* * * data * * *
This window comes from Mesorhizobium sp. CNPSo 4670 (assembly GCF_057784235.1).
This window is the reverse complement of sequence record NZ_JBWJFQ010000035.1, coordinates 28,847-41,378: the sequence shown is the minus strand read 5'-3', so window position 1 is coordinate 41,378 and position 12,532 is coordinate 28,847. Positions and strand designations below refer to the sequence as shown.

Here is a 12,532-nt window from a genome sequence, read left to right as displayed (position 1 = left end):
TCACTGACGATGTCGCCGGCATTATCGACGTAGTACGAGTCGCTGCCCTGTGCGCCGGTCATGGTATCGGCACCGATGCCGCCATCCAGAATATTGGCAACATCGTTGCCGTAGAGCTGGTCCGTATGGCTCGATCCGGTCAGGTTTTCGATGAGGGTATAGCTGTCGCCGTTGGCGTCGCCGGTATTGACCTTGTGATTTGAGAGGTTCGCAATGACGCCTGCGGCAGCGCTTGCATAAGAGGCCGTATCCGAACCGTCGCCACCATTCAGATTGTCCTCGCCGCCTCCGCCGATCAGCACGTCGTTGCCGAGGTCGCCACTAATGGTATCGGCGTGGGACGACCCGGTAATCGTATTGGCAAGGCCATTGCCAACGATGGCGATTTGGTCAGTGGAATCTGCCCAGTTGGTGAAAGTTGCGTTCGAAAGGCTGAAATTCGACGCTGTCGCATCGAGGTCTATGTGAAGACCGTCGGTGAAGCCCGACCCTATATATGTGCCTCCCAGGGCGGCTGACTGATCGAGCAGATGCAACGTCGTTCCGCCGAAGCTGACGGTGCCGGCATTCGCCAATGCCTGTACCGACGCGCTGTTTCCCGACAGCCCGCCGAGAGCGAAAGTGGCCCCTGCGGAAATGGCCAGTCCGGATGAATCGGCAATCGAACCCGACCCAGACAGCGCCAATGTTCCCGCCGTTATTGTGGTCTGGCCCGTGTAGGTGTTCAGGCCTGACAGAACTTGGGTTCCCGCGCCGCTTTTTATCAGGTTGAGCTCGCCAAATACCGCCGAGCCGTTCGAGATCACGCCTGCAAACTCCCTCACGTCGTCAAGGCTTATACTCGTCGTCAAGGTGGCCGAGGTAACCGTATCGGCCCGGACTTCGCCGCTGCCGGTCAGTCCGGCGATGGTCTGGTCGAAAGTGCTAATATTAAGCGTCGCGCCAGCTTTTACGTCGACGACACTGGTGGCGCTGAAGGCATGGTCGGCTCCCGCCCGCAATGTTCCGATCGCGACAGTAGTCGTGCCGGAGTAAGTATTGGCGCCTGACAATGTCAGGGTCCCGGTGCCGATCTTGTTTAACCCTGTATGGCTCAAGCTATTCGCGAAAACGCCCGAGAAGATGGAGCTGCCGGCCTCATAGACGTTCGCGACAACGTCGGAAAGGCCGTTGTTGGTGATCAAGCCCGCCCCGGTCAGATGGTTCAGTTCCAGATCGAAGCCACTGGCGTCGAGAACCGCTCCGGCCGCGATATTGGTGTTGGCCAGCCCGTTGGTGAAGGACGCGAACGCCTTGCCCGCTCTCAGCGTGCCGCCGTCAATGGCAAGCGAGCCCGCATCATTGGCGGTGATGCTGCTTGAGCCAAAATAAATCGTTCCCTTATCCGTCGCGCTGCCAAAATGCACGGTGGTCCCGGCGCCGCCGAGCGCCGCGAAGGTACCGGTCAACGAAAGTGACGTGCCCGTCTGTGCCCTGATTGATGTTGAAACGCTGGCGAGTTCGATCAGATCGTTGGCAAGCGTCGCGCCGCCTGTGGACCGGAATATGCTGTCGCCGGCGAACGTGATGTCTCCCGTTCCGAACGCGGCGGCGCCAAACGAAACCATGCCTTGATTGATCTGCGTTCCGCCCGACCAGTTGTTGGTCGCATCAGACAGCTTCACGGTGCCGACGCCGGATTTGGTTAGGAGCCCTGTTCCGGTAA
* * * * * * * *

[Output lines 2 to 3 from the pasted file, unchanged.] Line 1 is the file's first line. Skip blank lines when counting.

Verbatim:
This window is the reverse complement of sequence record NZ_JBWJFQ010000035.1, coordinates 28,847-41,378: the sequence shown is the minus strand read 5'-3', so window position 1 is coordinate 41,378 and position 12,532 is coordinate 28,847. Positions and strand designations below refer to the sequence as shown.

Here is a 12,532-nt window from a genome sequence, read left to right as displayed (position 1 = left end):